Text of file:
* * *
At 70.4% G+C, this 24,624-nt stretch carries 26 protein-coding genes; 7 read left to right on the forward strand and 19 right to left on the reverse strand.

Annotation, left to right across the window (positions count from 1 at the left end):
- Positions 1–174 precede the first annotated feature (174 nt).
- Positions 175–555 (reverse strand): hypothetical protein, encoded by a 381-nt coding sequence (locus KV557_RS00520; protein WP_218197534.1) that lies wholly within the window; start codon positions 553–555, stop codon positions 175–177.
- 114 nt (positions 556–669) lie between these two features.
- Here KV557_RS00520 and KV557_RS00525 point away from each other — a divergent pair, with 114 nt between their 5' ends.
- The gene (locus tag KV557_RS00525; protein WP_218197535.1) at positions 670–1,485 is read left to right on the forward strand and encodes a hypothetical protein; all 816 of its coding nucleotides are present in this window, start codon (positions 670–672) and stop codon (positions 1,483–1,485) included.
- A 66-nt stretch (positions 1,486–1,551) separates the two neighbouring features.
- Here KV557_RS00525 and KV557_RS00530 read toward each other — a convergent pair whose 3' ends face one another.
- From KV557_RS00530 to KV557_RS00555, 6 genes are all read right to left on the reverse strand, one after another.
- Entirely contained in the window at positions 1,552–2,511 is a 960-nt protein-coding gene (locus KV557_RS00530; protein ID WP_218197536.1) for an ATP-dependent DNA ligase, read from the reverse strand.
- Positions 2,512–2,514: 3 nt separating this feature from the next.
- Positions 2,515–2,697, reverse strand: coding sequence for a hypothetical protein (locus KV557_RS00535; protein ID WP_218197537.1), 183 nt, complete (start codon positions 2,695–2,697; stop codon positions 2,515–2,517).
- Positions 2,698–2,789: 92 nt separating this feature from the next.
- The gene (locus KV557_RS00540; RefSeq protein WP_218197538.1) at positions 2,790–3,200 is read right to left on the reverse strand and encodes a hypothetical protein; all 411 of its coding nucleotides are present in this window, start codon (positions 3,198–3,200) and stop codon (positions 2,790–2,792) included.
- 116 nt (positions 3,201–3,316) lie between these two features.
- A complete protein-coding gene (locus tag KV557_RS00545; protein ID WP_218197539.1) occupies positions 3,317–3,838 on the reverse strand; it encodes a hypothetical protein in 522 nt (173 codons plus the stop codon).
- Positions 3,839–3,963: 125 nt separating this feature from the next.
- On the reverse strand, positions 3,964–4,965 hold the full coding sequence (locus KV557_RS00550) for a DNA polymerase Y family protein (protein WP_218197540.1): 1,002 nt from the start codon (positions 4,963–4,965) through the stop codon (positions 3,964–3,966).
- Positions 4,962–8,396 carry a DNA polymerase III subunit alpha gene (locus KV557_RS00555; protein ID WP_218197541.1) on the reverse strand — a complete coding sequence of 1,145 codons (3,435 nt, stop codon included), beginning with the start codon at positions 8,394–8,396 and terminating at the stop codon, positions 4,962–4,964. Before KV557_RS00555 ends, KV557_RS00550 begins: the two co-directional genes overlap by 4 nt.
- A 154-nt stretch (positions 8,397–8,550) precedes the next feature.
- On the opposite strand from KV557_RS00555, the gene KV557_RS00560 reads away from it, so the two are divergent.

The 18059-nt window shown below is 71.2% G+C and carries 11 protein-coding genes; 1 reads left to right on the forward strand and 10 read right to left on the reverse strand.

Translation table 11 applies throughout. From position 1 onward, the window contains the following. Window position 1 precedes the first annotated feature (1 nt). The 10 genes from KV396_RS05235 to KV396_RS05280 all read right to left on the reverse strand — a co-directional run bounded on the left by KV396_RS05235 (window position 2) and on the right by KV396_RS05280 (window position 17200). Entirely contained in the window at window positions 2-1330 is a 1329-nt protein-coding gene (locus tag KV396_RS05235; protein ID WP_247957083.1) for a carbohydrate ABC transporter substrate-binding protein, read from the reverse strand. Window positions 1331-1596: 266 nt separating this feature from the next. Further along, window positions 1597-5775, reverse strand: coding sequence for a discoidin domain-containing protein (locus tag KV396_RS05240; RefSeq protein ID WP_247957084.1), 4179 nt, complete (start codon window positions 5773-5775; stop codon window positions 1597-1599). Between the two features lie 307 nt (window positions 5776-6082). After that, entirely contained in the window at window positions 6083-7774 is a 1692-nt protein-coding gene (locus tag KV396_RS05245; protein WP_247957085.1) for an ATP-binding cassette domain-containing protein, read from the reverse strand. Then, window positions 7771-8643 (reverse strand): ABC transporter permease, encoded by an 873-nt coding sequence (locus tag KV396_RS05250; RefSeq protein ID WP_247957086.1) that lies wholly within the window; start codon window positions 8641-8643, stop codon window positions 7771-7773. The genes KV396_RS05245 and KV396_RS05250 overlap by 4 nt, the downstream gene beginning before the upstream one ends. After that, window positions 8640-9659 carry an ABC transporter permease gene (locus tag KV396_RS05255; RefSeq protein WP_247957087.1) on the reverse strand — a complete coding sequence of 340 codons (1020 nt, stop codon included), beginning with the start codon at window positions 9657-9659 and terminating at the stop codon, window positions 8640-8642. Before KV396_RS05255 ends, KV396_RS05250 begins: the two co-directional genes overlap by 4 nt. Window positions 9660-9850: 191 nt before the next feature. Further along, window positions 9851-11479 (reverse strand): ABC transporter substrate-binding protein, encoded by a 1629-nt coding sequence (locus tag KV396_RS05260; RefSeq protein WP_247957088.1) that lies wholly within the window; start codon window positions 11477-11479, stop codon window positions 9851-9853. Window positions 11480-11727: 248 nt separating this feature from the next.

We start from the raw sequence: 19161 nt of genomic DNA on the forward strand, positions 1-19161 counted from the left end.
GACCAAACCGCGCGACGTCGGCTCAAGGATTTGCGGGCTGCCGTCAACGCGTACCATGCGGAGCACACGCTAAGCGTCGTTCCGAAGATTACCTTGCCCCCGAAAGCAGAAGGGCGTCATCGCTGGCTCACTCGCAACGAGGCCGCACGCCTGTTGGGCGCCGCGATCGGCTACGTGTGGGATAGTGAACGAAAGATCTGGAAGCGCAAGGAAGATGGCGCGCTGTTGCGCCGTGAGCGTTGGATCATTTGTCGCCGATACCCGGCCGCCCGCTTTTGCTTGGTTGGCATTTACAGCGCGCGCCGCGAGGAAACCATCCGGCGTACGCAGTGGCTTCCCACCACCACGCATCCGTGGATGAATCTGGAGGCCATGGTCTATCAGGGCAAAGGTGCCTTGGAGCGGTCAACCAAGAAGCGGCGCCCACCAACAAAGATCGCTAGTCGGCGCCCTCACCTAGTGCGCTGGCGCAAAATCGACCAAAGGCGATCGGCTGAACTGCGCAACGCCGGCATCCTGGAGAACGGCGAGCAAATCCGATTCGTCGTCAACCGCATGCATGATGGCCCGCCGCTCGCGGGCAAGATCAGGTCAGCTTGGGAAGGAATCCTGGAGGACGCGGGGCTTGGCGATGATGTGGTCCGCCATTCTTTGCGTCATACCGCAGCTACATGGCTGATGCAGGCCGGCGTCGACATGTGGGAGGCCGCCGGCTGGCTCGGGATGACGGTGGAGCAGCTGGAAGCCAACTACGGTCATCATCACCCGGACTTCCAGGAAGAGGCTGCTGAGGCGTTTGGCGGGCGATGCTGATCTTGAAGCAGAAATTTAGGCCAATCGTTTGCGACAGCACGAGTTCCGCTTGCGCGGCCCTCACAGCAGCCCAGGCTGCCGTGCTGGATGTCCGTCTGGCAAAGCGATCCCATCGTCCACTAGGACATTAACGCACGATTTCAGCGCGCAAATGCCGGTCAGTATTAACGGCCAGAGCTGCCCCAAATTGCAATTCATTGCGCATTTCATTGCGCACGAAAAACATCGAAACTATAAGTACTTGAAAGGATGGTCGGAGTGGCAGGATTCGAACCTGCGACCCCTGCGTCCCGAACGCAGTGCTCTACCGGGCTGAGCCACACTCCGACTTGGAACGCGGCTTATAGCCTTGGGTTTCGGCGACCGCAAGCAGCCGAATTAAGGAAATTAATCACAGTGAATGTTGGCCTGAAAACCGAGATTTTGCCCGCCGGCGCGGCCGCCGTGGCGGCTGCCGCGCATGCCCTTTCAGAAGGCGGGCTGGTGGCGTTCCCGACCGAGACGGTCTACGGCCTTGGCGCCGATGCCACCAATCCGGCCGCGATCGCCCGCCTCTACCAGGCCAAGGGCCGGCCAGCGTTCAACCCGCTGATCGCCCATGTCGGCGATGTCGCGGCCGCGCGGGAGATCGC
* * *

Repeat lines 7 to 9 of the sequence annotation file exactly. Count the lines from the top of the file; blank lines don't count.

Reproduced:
- The gene (locus tag KV557_RS00525; protein WP_218197535.1) at positions 670–1,485 is read left to right on the forward strand and encodes a hypothetical protein; all 816 of its coding nucleotides are present in this window, start codon (positions 670–672) and stop codon (positions 1,483–1,485) included.
- A 66-nt stretch (positions 1,486–1,551) separates the two neighbouring features.
- Here KV557_RS00525 and KV557_RS00530 read toward each other — a convergent pair whose 3' ends face one another.